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State of mind

Tried and tested strategies dominate bipolar treatment but new regimens are on the horizon

x-ray view of a brainBipolar disorders are characterised by episodes of pathologically elevated mood or mania, alternating with periods of depression. Symptoms of a manic episode include elevated or irritable mood, increased energy and a decreased need to sleep, distractibility, poor judgement, abuse of drugs and alcohol, and unusual behaviour. Patients may also experience periods of hypomania, a mild or moderate level of manic symptoms.

A depressive episode is most commonly characterised by feelings of sadness, anxiety, guilt, anger, isolation and hopelessness, as well as sleep and appetite disturbances, anhedonia, and generally altered mood. In severe cases, suicidal ideation may be present.

Episodes of mania or depression may include symptoms of psychosis, such as hallucinations or delusions. Occasionally, both manic and depressive symptoms can manifest together, resulting in what is termed as a mixed episode.

Approximately 2.6 per cent of the adult US population has bipolar disorder. Though there are genetic factors involved in the development of bipolar disorders, there are also other unknown contributing factors. Bipolar disorder is classed based on the severity of illness: a diagnosis of bipolar I disorder requires occurrence of at least one manic or mixed episode, with or without a depressive episode; bipolar II disorder is diagnosed by the occurrence of at least one hypomanic episode, as well as at least one major depressive episode.

Several drug classes are being used, or are in development for, bipolar disorders. The gold standard treatment for bipolar disorders is lithium - a mood stabiliser. Though lithium is an effective treatment for mania, it has a narrow therapeutic window and can cause serious side effects.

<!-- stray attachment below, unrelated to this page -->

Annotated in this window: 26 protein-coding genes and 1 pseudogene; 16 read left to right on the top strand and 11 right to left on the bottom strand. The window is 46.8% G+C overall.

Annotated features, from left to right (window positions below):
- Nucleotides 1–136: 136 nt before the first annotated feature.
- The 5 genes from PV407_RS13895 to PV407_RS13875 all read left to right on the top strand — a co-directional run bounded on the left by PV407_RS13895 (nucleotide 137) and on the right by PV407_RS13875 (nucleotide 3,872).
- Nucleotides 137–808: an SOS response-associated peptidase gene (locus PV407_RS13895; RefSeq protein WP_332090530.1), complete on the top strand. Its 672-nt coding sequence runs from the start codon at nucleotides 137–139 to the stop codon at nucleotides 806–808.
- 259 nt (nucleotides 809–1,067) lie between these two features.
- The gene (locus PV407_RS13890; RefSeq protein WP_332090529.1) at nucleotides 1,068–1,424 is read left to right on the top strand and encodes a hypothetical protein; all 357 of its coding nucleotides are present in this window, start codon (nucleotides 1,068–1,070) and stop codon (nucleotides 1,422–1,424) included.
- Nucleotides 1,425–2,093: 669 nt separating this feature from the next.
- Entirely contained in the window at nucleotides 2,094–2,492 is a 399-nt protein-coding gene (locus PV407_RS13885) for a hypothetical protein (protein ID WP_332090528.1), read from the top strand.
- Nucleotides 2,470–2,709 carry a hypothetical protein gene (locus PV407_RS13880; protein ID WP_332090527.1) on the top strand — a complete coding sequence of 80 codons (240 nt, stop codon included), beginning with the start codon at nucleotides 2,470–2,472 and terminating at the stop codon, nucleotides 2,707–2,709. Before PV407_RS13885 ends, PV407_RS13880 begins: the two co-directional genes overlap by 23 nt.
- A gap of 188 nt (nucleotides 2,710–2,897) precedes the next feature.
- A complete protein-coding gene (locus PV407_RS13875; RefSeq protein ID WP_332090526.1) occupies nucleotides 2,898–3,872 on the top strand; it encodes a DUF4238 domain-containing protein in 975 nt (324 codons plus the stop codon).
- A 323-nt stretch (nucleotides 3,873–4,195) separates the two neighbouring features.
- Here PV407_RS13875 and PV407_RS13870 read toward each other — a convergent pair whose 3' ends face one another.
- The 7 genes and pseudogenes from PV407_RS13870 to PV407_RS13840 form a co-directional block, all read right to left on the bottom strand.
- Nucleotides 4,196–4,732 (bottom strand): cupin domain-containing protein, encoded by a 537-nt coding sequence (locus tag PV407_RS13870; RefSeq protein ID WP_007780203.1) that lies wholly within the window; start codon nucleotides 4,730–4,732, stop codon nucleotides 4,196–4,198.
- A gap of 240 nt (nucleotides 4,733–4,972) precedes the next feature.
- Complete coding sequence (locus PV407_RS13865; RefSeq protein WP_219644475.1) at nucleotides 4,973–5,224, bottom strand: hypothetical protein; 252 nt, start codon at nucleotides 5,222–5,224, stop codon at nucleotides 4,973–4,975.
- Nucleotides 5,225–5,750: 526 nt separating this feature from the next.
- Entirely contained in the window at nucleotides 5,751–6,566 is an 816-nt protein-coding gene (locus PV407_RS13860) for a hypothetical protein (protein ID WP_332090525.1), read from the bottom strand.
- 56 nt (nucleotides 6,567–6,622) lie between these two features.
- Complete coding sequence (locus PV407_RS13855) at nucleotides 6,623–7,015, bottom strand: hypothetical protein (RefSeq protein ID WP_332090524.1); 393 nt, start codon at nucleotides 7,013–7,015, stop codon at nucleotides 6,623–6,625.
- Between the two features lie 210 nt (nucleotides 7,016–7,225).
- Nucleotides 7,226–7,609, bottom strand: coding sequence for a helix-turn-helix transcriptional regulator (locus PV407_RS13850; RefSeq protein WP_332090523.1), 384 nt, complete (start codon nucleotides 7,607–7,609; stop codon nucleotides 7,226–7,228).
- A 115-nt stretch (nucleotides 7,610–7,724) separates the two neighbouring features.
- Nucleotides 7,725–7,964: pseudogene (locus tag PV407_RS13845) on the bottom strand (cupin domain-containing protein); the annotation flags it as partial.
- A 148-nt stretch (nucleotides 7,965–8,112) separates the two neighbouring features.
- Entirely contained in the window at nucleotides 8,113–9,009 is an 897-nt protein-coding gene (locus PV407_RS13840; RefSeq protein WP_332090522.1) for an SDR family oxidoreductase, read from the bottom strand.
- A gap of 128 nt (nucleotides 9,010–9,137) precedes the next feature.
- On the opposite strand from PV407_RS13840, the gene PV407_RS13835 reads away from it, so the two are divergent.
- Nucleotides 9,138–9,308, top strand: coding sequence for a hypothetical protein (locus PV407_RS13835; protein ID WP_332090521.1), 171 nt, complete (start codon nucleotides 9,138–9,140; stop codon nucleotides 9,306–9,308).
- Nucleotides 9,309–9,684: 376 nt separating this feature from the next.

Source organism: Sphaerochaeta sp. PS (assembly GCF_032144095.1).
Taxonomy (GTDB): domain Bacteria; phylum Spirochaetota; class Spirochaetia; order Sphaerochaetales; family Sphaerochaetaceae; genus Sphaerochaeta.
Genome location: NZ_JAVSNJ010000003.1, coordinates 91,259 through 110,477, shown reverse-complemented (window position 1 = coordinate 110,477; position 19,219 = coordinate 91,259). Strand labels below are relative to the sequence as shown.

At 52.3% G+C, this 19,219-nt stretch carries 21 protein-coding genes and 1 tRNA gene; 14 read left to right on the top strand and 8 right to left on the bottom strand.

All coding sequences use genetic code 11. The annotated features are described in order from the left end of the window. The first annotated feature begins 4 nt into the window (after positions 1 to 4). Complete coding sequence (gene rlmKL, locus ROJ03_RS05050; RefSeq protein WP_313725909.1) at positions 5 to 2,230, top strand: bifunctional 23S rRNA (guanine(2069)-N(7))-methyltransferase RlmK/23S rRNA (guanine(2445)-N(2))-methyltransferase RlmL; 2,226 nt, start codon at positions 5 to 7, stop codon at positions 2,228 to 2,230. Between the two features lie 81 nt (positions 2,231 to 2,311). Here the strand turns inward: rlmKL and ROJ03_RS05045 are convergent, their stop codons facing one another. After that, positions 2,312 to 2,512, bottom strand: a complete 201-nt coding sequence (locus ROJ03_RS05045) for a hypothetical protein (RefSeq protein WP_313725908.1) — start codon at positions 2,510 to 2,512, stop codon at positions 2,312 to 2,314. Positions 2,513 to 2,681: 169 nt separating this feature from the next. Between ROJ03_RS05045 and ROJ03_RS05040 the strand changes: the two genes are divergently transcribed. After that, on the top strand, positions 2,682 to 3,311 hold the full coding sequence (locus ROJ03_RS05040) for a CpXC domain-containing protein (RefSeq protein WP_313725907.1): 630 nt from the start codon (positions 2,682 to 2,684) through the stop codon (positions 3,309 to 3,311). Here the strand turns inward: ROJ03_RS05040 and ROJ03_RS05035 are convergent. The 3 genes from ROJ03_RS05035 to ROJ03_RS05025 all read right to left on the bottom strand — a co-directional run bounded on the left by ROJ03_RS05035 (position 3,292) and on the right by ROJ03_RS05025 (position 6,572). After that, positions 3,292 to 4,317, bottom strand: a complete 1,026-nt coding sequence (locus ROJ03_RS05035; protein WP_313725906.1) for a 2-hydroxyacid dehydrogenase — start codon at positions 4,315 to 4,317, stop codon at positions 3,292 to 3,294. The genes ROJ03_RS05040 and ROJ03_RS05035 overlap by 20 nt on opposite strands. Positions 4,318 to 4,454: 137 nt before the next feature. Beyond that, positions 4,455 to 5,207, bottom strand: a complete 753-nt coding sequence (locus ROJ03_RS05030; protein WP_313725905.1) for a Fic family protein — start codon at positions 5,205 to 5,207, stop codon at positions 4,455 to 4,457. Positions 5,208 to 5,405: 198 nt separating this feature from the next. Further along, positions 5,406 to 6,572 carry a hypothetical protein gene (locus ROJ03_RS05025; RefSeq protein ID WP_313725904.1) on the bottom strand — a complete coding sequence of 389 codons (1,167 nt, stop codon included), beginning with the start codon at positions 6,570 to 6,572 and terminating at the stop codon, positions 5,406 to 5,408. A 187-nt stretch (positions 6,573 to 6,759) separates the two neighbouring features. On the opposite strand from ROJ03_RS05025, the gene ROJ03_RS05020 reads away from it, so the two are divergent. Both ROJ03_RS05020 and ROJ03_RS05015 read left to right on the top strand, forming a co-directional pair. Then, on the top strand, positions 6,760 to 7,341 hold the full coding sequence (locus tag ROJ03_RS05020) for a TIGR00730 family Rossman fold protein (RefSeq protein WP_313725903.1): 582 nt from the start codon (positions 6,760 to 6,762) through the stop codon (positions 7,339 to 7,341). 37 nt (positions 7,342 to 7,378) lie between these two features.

Current treatments for bipolar disorders include anticonvulsants, such as sodium valproate, carbamazepine and lamotrigine, as well as antipsychotics such as quetia-pine, olanzapine and aripiprazole.

Antidepressants are less widely used in bipolar patients due to their potential to cause or exacerbate mania.

Antipsychotics
Though the main use for antipsychotic drugs is to treat psychotic disorders such as schizophrenia, they have found use in the treatment of bipolar disorders. As well as treating the episodes of mania and depression themselves, they are useful for the treatment of psychotic symptoms that may become apparent during the course of the illness.

Bifeprunox (Solvay Pharmaceuticals; H Lundbeck; Wyeth) is an atypical antipsychotic with partial agonist activity at the dopamine D2 and serotonin 1A receptors, and is currently in phase III development for bipolar disorders in the US and Europe.

This mechanism of action is somewhat unique to bifeprunox, with aripiprazole being the only other atypical antipsychotic displaying partial agonist activity. Though there is no clinical data available for the efficacy of bifeprunox in patients with bipolar disorders, the drug has been shown effective and well tolerated in a phase II trial in patients with schizophrenia.

Asenapine (Schering-Plough) is a dopamine D2 receptor antagonist and serotonin 2A receptor antagonist. A new drug application for the treatment of acute mania and mixed episodes was accepted for review by the US FDA in November 2007.

Results of two phase III studies in the US (ARES 7501004 and ARES 7501005) suggest that asenapine is effective for the treatment of mania in patients with bipolar I disorder. The placebo-controlled ARES 7501005 study recruited a total of 488 patients, with olanzapine treatment as a positive control. The authors of the study concluded that asenapine is effective and safe in the treatment of acute mania associated with bipolar I disorder.

Paliperidone (Invega; Johnson & Johnson) is a dopamine D2 and serotonin2 receptor antagonist, with a controlled-release formulation currently in phase III development. Paliperidone has been launched for the treatment of schizophrenia, but J&J is currently conducting several phase III trials worldwide to assess its efficacy and tolerability in bipolar disorders.